Joel Hunter, the tech-savvy megachurch pastor who spoke out on the national stage as an evangelical adviser to President Barack Obama, is leaving Northland Church with a big spot to fill.
“There is no one like Pastor Joel,” the Orlando-area church wrote in a statement announcing Hunter’s plans to step down after more than three decades as its senior pastor. He broke the news to staff on Wednesday, after returning from an annual sabbatical.
Under his leadership, Northland grew from a couple hundred people in 1985 to 20,000 weekly attendees at three locations, and Hunter became an innovative leader among the early wave of pastors building multisite congregations with streaming services.
Elders at his nondenominational congregation have not yet identified the “best timing” or plan for his transition following the announcement, which indicated that Hunter, 69, will not fully retire from ministry.
“Pastor Joel made it clear to us that he is not finished serving God and this community,” stated Northland’s lead pastor, Vernon Rainwater. “However, he has completed his pastoral call.”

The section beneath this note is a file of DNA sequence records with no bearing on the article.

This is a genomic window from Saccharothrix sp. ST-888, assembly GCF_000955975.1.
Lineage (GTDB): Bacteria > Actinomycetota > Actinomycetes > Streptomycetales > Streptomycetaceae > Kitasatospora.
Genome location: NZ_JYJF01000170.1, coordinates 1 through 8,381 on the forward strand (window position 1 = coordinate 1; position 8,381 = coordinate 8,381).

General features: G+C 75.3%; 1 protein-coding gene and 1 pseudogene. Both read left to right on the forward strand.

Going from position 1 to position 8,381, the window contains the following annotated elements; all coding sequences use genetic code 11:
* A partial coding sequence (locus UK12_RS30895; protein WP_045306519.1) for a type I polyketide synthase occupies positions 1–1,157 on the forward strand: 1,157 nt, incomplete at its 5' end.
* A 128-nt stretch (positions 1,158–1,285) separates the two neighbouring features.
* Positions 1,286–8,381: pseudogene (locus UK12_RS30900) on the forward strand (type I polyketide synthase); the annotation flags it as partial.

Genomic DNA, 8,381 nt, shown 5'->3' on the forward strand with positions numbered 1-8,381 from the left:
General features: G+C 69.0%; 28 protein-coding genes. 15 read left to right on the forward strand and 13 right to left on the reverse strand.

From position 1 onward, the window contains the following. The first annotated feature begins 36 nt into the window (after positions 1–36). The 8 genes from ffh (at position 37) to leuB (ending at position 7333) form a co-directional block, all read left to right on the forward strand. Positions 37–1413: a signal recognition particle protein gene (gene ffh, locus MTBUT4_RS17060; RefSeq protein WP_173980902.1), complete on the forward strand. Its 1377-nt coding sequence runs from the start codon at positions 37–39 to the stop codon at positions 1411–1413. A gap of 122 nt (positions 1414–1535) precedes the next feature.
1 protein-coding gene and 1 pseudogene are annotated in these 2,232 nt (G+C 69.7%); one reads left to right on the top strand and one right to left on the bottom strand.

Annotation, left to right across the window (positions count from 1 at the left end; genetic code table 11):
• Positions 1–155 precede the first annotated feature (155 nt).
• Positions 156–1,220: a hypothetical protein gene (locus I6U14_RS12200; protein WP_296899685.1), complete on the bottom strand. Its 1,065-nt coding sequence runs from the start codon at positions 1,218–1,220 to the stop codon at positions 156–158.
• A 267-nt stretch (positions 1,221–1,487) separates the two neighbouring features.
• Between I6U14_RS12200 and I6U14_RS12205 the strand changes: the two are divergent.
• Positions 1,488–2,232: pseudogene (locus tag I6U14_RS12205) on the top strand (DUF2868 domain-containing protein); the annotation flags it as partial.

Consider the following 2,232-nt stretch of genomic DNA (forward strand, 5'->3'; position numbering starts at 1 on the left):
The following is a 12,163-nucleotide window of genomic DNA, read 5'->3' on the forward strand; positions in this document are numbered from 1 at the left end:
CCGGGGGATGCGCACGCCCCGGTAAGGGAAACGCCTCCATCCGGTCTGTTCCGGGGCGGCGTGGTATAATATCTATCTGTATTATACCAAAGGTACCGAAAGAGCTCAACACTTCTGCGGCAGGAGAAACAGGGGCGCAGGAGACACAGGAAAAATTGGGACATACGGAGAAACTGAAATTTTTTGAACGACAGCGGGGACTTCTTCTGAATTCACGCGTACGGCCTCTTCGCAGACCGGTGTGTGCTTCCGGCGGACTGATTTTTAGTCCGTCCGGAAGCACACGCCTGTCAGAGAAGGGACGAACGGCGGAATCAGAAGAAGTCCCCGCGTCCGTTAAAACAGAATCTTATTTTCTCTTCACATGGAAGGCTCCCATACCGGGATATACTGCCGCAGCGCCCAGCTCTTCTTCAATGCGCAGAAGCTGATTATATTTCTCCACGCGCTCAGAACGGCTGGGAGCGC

Rainwater praised Hunter for being “a man of integrity, full of compassion for others and infectious love for Jesus Christ,” as well as “a catalyst for worship and service throughout this city and around the world.”
Meanwhile, Rainwater stated that Northland will remain focused on its purpose to “bring people to maturity in Christ” and will “continue to be a community that includes the unincluded, the marginalized, and gathers to worship God for who He is and what He has done.”
Hunter, who serves on the boards of both the National Association of Evangelicals and the World Evangelical Alliance, famously served as a moderate evangelical (and registered Republican) on Obama’s spiritual cabinet, having resigned from the Christian Coalition a couple years earlier.
“Politics is one venue in which the Lord can work, but his plan A has always been the local congregation,” Hunter said in a 2009 CT profile. “My calling is to be part of that frontline ministry.”
He explained more in his Northland bio: “I am not partisan, nor am I politically oriented. But as God has ordained three institutions—the family, the church, and the government—I work as a pastor in all three of these arenas to promote love and caring and service, especially to those who need it most.”
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SOURCE: Christianity Today